Because they contain a basic moiety, the compounds of formulae I, Ia, and Ib can also exist as pharmaceutically acceptable acid addition salts. Acids commonly employed to form such salts include inorganic acids such as hydrochloric, hydrobromic, hydroiodic, sulfuric and phosphoric acid, as well as organic acids such as para-toluenesulfonic, methanesulfonic, oxalic, para-bromophenylsulfonic, carbonic, succinic, citric, benzoic, acetic acid, and related inorganic and organic acids. Such pharmaceutically acceptable salts thus include sulfate, pyrosulfate, bisulfate, sulfite, bisulfite, phosphate, mono-hydrogenphosphate, dihydrogenphosphate, metaphosphate, pyrophosphate, chloride, bromide, iodide, acetate, propionate, decanoate, caprylate, acrylate, formate, isobutyrate, heptanoate, propiolate, oxalate, malonate, succinate, suberate, sebacate, fumarate, maleate, 2-butyne-1,4-dioate, 3-hexyne-2, 5-dioate, benzoate, chlorobenzoate, hydroxybenzoate, methoxybenzoate, phthalate, xylenesulfonate, phenylacetate, phenylpropionate, phenylbutyrate, citrate, lactate, hippurate, βhydroxybutyrate, glycolate, maleate, tartrate, methanesulfonate, propanesulfonate, naphthalene-1-sulfonate, naphthalene-2-sulfonate, mandelate and the like. Particularly the hydrochloric and mesylate salts are used.

In addition to pharmaceutically-acceptable salts, other salts also can exist. They may serve as intermediates in the purification of the compounds, in the preparation of other salts, or in the identification and characterization of the compounds or intermediates.

The pharmaceutically acceptable salts of compounds of formulae I, Ia, and Ib can also exist as various solvates, such as with water, methanol, ethanol, dimethylformamide, ethyl acetate and the like. Mixtures of such solvates can also be prepared. The source of such solvate can be from the solvent of crystallization, inherent in the solvent of preparation or crystallization, or adventitious to such solvent.

It is recognized that various stercoisomeric forms of the compounds of formulae I, Ia, and Ib may exist; for example, W may contain a chiral carbon atom in the substituted alkylene moiety. The compounds are normally prepared as racemates and can conveniently be used as such. Alternatively, both individual enantiomers can be isolated or synthesized by conventional techniques if so desired. Such racemates and individual enantiomers and mixtures thereof form part of the compounds used in the methods of the present invention.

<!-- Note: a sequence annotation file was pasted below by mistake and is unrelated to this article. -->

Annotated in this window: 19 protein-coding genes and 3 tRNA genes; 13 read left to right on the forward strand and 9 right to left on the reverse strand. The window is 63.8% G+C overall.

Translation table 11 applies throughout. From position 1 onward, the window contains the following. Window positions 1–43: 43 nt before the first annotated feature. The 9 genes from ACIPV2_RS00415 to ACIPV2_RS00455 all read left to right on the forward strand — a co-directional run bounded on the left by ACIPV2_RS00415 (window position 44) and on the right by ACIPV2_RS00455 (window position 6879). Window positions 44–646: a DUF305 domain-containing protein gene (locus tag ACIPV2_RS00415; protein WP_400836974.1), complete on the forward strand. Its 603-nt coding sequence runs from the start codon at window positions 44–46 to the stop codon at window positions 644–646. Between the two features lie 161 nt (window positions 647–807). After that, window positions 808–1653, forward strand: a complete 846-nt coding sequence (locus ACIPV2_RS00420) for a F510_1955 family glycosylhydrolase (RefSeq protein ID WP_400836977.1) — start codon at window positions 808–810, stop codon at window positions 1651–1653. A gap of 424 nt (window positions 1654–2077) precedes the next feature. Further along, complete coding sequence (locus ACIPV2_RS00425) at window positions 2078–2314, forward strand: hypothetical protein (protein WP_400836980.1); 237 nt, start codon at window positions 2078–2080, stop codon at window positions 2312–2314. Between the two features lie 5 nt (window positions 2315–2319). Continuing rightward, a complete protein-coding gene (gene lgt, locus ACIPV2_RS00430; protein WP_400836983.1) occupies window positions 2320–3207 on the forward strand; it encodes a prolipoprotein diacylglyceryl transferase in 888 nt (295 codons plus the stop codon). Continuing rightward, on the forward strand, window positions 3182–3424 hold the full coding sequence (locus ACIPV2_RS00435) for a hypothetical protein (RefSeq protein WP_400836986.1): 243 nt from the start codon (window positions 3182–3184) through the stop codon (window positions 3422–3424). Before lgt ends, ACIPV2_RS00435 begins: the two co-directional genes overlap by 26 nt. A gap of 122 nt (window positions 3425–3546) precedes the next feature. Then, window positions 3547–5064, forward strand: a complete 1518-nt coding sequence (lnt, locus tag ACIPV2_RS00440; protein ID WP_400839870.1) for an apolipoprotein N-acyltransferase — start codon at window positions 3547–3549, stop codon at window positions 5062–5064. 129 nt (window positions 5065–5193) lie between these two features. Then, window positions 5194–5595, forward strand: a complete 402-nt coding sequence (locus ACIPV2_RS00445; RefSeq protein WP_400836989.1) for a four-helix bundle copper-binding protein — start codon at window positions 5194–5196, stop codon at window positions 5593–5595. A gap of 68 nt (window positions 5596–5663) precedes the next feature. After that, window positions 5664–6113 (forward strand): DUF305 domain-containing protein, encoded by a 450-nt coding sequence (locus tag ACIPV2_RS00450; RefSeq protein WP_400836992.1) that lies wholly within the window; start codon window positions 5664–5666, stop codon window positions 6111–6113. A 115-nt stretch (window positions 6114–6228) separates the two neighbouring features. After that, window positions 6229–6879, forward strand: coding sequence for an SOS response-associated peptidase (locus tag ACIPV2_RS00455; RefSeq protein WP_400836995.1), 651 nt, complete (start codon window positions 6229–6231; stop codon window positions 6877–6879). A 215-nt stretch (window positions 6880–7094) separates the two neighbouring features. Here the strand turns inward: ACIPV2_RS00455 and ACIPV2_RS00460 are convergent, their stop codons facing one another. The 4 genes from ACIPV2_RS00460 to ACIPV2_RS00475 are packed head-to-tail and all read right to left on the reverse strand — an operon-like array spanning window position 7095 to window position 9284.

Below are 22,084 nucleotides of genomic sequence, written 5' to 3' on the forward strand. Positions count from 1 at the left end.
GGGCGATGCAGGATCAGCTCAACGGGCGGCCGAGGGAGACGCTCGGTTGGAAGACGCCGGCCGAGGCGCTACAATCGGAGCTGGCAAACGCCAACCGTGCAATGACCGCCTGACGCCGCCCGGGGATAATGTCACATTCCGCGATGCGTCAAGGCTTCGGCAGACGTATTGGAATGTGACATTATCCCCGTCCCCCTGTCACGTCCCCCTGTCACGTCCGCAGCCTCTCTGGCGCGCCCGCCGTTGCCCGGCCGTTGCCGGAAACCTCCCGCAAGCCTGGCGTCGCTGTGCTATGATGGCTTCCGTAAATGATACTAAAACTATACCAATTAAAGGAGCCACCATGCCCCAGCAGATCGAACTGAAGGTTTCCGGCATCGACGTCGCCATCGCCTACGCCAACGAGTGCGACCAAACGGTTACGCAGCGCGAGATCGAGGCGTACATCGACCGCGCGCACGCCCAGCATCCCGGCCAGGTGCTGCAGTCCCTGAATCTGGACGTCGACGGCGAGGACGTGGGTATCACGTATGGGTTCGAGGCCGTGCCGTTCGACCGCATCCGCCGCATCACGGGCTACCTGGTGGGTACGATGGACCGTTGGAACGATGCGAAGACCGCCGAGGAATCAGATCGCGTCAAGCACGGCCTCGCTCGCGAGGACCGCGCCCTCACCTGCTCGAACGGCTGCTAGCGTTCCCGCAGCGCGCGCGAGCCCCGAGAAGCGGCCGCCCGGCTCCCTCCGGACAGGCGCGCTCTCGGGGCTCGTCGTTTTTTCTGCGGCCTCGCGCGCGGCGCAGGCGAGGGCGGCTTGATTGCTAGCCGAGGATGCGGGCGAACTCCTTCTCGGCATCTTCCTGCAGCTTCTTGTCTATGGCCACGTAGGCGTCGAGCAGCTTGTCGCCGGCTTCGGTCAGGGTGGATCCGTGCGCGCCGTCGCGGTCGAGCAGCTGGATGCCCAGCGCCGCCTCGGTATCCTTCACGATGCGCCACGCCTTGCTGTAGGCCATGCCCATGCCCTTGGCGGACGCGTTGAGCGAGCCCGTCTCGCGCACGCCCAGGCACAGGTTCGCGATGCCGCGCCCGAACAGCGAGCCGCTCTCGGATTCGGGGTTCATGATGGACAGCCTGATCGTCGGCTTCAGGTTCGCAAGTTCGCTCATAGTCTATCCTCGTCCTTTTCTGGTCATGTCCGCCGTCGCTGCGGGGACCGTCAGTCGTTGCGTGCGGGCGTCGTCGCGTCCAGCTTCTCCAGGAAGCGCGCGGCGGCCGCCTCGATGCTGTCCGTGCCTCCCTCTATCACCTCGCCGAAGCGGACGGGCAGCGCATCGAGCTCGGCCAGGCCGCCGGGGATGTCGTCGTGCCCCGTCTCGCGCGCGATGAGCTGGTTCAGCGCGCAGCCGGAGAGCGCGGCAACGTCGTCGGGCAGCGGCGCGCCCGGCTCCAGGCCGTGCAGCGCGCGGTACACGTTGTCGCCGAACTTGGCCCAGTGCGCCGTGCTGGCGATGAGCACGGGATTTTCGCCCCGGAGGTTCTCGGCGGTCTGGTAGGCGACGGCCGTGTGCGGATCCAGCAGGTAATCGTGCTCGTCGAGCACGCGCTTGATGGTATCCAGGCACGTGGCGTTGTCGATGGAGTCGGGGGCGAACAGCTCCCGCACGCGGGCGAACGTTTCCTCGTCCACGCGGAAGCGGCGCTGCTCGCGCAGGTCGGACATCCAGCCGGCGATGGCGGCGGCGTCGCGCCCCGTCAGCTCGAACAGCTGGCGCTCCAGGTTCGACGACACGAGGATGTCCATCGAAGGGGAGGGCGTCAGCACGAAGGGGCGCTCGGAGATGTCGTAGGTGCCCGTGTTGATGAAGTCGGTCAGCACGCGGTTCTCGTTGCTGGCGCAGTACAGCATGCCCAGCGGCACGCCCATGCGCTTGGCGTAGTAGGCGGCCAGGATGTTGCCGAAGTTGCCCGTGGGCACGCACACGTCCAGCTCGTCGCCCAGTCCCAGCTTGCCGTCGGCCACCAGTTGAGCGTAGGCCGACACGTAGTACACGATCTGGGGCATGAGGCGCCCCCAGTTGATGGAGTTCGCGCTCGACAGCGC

The compounds utilized in this invention also encompass the pharmaceutically acceptable prodrugs of the compounds of formulae I, Ia, and Ib. A prodrug is a drug which has been chemically modified and may be biologically inactive at its site of action, but which may be degraded or modified by one or more enzymatic or other in vivo processes to the parent bioactive form. This prodrug likely may have a different pharmacokinetic profile than the parent, enabling easier absorption across the mucosal epithelium, better salt formation or solubility, and/or improved systemic stability (an increase in plasma half-life, for example). Typically, such chemical modifications include the following:

1) ester or amide derivatives which may be cleaved by esterases or lipases;

2) peptides which may be recognized by specific or nonspecific proteases; or

3) derivatives that accumulate at a site of action through membrane selection of a prodrug form or a modified prodrug form; or any combination of 1 to 3, supra. Conventional procedures for the selection and preparation of suitable prodrug derivatives are described, for example, in 11. Bundgaard, Design of Prodrugs, (1985).

The synthesis of various bis-indole-N-maleimide derivatives is described in Davis et al. U.S. Pat. No. 5,057,614 and the synthesis of the preferred compounds suitable for use in this invention are described in the previously identified U.S. Pat. No. 5,552,396 and in Faul et al. EP publication 0 657 411 A1, all of which are incorporated herein by reference.